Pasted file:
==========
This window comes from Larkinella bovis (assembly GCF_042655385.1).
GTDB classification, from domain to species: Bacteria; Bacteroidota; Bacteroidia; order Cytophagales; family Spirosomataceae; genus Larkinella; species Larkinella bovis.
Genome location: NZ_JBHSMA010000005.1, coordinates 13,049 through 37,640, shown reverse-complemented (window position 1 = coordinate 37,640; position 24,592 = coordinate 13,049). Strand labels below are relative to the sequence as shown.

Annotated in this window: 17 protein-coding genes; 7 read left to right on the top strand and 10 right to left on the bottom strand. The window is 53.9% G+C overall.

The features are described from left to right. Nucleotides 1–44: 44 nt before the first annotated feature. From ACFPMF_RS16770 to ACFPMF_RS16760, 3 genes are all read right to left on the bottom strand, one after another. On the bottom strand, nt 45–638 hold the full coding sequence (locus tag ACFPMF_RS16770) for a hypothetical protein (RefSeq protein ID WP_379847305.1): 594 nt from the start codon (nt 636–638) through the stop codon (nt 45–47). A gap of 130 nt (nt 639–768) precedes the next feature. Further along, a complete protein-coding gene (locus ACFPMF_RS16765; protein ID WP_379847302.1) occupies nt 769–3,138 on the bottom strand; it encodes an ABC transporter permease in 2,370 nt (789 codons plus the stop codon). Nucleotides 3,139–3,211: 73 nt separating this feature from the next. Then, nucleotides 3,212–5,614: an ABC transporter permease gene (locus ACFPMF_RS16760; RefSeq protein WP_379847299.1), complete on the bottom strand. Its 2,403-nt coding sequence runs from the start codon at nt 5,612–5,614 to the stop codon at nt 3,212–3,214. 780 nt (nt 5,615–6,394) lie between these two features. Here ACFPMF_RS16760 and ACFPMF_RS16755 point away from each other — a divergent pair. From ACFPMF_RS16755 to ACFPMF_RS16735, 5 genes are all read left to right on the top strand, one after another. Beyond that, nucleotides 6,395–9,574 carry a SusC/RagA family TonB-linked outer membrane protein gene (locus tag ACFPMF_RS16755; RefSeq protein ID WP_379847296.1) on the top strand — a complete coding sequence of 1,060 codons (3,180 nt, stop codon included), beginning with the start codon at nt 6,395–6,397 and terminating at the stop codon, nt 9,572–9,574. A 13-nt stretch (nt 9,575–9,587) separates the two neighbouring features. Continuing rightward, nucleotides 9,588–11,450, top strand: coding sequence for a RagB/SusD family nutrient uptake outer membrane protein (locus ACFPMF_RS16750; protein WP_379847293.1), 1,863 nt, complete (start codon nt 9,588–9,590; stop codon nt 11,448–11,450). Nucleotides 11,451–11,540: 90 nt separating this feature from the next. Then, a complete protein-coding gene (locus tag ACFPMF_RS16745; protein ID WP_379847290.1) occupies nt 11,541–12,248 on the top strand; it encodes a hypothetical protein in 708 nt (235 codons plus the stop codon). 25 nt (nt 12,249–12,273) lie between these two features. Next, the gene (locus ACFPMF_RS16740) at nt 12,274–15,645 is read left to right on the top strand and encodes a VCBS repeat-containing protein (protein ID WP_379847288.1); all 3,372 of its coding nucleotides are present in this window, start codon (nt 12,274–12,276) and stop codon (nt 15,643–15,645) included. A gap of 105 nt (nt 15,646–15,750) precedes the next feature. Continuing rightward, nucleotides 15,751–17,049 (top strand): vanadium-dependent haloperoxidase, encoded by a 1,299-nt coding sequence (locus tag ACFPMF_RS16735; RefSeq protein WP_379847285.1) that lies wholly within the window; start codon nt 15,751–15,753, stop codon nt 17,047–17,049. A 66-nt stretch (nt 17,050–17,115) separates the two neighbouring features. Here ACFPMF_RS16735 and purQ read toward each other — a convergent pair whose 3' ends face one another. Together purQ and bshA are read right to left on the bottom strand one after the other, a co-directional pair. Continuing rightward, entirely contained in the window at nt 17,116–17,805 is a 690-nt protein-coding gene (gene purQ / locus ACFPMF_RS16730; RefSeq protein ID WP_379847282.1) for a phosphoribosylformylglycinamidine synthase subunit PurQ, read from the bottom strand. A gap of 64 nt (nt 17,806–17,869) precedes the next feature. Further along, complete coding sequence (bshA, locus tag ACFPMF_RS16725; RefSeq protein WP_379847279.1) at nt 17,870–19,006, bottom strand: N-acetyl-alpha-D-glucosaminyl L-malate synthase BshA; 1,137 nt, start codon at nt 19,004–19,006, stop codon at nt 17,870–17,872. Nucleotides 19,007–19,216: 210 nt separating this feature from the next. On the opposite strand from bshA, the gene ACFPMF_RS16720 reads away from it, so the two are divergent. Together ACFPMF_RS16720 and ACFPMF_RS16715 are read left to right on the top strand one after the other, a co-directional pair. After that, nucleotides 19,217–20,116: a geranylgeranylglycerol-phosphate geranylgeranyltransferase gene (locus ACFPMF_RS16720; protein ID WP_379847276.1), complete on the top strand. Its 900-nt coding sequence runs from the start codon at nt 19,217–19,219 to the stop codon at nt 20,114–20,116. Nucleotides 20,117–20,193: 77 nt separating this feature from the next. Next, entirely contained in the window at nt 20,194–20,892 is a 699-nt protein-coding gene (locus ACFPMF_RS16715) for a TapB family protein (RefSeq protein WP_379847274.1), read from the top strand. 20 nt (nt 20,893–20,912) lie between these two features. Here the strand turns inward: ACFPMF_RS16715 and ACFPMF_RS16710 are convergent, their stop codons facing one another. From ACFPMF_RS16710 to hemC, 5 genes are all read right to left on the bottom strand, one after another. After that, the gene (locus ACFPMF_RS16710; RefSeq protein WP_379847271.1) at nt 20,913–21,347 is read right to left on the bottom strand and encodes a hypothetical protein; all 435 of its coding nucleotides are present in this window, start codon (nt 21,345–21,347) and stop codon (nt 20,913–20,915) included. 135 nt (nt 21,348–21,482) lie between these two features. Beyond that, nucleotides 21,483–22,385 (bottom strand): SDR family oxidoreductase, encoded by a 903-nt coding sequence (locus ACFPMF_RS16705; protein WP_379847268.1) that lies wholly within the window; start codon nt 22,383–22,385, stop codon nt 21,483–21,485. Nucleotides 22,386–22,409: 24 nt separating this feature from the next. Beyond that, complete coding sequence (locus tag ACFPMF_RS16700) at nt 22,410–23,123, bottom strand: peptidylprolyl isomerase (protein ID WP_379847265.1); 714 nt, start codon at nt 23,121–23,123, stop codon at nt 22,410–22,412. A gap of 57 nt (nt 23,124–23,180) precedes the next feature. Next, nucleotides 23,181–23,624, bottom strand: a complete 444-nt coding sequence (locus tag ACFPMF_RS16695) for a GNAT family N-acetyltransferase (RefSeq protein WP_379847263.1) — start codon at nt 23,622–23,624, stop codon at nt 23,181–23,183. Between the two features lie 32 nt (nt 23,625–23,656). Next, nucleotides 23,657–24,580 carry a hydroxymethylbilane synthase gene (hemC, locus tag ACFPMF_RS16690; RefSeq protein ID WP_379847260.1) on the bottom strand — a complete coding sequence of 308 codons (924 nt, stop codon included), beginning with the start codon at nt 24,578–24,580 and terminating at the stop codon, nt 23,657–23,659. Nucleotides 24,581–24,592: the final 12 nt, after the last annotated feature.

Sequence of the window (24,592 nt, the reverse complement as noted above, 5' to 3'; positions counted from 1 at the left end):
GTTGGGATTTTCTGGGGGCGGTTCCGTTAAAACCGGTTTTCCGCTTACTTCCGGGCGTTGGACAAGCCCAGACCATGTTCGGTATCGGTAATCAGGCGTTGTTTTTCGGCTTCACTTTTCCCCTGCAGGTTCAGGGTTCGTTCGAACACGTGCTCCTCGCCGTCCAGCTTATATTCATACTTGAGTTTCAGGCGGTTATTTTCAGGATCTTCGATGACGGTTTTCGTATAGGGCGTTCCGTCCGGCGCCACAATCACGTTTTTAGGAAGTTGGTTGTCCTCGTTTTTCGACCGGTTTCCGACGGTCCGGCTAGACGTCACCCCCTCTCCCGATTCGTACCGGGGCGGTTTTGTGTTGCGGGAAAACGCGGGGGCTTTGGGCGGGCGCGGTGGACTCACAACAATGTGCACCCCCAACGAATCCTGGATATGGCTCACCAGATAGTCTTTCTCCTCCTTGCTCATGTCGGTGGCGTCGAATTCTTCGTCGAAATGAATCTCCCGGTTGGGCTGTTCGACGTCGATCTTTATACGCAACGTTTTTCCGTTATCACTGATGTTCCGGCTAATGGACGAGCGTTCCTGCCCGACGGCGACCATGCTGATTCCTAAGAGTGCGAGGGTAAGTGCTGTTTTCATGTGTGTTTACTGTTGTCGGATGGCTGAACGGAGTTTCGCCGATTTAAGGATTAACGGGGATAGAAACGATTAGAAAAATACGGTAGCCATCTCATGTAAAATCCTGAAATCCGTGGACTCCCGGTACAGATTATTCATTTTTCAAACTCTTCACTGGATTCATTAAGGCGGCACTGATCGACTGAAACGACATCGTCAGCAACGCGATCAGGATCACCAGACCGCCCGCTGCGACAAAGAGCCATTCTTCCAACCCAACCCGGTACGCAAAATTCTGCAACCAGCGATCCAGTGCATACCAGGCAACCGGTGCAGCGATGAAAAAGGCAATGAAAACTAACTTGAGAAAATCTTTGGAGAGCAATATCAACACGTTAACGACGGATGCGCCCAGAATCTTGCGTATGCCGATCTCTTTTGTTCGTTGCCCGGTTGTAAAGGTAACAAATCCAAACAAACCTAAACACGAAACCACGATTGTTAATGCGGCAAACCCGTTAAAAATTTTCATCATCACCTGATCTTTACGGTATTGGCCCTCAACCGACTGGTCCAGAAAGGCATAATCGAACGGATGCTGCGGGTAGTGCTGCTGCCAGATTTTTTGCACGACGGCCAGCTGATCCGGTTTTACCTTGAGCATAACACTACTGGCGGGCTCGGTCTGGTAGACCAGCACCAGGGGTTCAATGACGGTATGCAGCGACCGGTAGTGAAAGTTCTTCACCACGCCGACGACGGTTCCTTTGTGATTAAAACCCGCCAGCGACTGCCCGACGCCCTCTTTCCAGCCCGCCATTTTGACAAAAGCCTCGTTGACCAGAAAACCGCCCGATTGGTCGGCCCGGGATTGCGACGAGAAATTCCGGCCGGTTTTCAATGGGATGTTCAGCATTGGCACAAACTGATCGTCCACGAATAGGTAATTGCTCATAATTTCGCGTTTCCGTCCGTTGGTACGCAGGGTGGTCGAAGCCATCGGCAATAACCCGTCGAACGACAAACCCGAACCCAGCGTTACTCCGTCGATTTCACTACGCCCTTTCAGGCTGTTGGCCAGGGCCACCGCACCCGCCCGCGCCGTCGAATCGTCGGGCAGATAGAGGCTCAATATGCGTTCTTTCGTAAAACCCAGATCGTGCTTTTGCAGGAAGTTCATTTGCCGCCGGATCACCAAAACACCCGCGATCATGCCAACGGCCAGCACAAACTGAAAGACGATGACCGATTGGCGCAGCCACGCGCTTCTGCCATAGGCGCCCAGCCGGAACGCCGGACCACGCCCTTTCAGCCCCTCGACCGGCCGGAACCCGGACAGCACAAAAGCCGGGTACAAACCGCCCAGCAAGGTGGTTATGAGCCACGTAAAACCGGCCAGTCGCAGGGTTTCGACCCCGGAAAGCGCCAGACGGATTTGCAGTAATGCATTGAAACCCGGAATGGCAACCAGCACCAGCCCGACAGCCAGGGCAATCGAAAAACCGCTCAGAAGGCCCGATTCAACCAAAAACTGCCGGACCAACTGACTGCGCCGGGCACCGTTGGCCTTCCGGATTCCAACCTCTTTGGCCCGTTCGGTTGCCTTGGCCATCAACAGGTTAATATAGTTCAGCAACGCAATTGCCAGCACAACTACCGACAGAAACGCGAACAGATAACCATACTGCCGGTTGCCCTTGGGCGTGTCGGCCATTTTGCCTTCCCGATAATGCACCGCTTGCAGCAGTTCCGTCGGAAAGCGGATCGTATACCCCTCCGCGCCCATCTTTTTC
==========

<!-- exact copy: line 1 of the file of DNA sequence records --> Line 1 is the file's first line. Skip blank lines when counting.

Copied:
This window comes from Larkinella bovis (assembly GCF_042655385.1).